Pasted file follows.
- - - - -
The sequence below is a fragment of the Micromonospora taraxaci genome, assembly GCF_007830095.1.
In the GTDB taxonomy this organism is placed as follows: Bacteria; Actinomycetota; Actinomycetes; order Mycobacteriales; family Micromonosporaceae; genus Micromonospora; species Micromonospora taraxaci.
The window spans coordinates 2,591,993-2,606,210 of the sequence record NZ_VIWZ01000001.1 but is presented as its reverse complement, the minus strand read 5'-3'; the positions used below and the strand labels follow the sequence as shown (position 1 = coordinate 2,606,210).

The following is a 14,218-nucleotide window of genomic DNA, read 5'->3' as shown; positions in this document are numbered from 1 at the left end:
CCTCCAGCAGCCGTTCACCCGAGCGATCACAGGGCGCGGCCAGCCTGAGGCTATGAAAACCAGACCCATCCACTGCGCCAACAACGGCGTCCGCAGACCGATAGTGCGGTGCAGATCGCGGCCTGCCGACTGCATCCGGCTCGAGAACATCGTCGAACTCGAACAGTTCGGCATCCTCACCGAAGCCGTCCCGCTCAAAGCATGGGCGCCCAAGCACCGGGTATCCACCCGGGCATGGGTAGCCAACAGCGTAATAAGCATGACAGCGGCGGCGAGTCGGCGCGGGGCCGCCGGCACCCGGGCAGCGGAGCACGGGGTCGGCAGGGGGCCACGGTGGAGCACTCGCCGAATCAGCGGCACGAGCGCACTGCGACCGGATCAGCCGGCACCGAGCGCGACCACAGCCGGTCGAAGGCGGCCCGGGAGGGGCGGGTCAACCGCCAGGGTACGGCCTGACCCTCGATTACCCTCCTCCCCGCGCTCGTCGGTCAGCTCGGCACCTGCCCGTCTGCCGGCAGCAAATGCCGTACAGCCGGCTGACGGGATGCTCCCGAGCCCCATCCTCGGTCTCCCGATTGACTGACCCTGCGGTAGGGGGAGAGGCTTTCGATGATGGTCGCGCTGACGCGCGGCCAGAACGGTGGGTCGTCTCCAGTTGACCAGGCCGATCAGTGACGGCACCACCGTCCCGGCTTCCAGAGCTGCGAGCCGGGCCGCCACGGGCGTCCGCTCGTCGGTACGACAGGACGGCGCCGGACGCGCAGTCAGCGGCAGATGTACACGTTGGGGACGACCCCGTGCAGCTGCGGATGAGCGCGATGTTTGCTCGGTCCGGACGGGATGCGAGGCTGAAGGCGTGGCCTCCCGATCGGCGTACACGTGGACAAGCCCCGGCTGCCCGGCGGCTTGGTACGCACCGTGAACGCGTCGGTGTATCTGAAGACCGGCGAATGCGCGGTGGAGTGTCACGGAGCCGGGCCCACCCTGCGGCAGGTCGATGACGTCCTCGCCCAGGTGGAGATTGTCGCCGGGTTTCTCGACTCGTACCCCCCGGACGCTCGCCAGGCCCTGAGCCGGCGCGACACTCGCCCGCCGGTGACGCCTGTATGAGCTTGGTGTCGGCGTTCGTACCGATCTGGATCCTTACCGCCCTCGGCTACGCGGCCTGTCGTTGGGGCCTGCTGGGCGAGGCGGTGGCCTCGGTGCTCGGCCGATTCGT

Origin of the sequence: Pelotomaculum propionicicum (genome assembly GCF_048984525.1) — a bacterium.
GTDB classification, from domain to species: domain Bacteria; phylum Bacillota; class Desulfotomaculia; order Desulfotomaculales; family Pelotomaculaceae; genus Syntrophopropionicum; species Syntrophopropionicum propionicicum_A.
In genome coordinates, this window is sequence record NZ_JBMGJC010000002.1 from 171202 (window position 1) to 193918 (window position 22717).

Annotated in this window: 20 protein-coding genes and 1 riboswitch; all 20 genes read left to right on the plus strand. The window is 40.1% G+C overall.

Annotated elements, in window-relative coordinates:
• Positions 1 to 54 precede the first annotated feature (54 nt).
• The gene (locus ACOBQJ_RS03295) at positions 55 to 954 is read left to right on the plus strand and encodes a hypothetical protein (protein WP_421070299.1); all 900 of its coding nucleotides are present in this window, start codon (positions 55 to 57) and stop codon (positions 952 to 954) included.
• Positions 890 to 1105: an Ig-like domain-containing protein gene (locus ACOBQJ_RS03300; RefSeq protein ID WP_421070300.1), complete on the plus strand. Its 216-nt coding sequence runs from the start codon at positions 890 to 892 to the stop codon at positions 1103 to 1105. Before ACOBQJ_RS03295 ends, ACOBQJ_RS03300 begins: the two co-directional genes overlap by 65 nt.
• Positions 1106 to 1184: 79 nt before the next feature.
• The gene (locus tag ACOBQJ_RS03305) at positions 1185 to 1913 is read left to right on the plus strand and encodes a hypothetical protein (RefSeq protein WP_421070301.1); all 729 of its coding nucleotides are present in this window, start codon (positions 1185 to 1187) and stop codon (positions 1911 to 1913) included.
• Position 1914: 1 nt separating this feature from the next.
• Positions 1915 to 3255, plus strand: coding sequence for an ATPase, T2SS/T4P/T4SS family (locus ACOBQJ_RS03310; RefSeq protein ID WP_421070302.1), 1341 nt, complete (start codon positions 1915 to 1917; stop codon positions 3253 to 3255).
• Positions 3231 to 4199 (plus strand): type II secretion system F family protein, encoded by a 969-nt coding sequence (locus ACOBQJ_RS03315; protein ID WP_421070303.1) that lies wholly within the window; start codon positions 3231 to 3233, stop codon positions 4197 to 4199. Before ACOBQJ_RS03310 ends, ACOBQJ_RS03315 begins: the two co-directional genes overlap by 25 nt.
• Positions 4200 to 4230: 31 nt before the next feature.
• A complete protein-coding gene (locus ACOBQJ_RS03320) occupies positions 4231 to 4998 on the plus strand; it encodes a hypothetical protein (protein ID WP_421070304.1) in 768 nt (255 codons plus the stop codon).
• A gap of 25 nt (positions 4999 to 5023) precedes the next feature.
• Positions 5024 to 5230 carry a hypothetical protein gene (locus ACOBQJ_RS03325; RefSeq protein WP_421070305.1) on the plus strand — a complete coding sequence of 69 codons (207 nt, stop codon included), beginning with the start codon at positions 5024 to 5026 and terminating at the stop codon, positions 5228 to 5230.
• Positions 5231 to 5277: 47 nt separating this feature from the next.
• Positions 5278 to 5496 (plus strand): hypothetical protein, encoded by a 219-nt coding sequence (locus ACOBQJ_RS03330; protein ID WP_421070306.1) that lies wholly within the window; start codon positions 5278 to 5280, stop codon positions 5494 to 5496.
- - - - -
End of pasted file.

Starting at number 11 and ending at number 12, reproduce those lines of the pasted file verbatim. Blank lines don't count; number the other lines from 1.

• Positions 1 to 54 precede the first annotated feature (54 nt).
• The gene (locus ACOBQJ_RS03295) at positions 55 to 954 is read left to right on the plus strand and encodes a hypothetical protein (protein WP_421070299.1); all 900 of its coding nucleotides are present in this window, start codon (positions 55 to 57) and stop codon (positions 952 to 954) included.